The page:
A clipping from an old newspaper started me thinking. . .
From the Fulton Telegraph, April 24, 1874
A marvelous century. A hundred years ago there were no railroads, steamboats, telegraph lines, gas-burners, furnaces, sewing machines, photographs, friction matches, revolvers, percussion caps, india-rubber shoes, and above all, no free schools.
I found this “marvelous century” quote while doing research for my book on the history of Fulton. It was basically a “filler”, used by Editor John Williams to fill leftover space at the end of a column. He was amazed at all the advances made between 1784 and 1884. Imagine what Mr. Williams would think of all the wonders of this marvelous century! He would not believe how much the world has changed since he wrote those lines 141 years ago. What do we take for granted today that was undreamed of in 1874? I tried to make a list, but soon realized it would be much too long to be used as a filler.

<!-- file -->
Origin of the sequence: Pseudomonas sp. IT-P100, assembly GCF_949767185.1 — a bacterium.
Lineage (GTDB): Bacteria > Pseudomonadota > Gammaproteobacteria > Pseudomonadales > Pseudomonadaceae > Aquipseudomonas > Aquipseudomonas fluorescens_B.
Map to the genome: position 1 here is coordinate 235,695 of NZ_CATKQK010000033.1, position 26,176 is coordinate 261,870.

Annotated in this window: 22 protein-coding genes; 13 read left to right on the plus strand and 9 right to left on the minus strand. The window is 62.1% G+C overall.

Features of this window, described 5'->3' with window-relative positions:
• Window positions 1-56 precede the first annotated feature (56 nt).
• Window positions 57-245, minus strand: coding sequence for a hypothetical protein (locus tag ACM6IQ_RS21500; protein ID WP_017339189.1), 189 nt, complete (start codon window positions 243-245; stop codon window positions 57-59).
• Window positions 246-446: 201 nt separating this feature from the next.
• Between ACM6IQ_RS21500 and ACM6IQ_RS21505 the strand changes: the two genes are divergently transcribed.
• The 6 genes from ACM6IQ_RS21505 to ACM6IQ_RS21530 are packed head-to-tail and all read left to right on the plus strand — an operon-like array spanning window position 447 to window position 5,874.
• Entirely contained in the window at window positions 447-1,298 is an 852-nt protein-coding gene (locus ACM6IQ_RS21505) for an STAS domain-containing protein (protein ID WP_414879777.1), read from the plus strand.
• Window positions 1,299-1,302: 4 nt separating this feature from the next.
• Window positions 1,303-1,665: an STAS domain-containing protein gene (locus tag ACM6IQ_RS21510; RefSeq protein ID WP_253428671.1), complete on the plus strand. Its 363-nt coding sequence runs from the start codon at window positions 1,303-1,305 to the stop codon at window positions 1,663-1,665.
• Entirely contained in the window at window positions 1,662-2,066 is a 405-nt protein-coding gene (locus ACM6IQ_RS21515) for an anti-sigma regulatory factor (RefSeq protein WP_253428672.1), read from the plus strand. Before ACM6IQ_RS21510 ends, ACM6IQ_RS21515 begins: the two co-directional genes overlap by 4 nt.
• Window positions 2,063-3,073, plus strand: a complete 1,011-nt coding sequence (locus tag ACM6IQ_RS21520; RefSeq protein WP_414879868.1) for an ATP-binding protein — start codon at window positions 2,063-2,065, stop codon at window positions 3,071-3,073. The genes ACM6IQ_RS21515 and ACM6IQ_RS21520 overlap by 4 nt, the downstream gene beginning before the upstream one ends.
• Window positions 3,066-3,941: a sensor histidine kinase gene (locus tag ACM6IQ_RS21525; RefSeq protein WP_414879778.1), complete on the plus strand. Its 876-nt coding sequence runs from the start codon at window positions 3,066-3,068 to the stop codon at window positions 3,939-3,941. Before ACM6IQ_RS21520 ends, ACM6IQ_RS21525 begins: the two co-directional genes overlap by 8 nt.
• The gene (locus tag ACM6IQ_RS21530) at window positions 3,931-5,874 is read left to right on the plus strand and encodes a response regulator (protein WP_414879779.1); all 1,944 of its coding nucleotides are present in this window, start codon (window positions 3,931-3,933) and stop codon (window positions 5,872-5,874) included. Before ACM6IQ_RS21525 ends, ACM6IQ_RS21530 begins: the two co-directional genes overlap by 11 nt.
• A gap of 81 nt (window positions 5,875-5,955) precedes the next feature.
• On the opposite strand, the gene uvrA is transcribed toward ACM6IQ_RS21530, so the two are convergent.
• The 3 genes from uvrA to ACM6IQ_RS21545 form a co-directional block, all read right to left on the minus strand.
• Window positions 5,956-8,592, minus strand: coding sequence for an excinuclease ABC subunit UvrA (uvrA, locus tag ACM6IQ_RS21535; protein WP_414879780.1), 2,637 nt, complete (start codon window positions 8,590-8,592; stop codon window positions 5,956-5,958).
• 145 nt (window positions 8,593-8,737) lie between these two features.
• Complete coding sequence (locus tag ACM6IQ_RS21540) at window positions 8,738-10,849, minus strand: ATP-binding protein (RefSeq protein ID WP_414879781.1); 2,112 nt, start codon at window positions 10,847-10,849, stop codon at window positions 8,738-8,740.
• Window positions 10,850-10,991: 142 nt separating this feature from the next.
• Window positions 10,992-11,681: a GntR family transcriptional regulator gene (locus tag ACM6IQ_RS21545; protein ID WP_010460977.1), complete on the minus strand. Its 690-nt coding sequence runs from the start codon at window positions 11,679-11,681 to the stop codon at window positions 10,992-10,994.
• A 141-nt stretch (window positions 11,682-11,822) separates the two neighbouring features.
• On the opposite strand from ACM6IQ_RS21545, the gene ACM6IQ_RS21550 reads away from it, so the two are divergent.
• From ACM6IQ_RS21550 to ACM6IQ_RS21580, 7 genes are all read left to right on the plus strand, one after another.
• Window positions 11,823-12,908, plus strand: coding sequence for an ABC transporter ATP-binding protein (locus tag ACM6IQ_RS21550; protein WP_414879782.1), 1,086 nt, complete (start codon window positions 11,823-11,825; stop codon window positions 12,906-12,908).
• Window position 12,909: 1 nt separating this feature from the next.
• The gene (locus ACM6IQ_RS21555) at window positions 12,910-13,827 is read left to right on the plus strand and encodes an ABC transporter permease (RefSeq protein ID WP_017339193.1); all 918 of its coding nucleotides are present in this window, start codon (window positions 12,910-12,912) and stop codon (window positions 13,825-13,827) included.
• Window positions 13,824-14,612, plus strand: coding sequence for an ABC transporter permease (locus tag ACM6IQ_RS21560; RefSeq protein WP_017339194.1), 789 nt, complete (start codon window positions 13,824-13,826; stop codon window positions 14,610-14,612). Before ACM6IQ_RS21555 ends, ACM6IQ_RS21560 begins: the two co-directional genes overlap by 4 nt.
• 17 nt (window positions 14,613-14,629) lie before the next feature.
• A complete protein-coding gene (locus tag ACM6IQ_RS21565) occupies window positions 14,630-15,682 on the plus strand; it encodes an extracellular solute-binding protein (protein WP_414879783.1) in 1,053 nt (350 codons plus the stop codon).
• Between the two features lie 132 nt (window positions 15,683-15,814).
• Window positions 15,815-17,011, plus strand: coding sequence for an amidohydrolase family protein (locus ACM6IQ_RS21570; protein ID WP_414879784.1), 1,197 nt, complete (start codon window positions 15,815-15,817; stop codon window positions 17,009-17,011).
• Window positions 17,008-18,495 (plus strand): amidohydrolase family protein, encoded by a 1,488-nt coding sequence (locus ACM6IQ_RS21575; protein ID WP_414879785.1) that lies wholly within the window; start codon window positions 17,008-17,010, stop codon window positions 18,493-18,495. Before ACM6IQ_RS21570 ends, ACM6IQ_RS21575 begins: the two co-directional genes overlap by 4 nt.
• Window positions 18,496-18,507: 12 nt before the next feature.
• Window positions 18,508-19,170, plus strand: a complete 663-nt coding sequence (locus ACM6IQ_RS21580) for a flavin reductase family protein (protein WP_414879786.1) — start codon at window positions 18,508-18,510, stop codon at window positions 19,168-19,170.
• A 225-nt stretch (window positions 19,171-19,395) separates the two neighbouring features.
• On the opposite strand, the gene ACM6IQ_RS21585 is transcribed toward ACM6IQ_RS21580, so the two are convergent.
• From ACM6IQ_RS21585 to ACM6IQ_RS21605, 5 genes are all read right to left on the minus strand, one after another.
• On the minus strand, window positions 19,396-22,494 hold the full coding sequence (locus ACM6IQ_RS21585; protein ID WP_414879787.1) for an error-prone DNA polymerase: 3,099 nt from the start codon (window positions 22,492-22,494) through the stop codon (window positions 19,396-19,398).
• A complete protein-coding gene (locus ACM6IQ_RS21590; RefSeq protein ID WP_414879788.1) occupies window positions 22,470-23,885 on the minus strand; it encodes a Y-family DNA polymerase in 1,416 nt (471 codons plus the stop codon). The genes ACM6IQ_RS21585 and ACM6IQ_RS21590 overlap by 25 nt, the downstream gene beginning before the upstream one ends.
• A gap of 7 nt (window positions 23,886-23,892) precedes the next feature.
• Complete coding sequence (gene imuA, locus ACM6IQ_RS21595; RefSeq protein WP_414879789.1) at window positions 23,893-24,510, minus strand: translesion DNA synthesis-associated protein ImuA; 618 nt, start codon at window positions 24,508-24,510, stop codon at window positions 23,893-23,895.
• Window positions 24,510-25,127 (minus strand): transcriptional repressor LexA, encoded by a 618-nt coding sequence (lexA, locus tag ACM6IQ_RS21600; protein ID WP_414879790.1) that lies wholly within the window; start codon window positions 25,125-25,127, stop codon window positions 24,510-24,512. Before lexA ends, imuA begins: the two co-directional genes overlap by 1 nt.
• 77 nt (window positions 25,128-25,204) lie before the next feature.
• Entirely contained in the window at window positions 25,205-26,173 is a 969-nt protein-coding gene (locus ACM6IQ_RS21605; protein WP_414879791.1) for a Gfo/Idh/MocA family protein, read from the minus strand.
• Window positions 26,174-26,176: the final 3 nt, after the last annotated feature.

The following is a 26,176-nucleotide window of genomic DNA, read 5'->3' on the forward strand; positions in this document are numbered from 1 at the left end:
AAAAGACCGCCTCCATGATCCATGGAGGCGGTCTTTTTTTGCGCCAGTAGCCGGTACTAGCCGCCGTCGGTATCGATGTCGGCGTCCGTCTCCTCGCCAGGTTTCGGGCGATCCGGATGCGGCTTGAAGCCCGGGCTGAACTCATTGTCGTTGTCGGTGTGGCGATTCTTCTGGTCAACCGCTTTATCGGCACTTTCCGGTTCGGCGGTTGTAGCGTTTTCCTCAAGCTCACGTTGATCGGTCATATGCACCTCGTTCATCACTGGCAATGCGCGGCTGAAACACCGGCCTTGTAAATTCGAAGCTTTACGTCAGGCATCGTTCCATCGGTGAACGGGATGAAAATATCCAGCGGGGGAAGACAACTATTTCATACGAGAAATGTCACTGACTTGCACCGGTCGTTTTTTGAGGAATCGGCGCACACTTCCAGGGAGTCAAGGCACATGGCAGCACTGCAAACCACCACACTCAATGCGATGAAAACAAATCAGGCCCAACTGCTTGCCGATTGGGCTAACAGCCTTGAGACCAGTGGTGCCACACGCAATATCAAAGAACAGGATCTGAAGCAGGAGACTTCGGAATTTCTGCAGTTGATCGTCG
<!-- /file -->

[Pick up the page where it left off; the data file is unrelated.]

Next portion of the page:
It’s almost easier to turn the idea around and ask what has not changed. What would Mr. Williams recognize as familiar and relatively unchanged? I picture him walking through the streets of Fulton, looking around at our town. Perhaps only the natural world would reassure him. Grass is still green and growing, trees still shade the streets, an occasional squirrel still chatters from an overhead limb. People on the street would still be basically the same human creatures, although he might be startled by our clothing and speech.
But if he looked overhead at the wide blue sky he would see long vapor trails of jets passing through the heavens. He might exclaim, “Even the very sky has changed!”.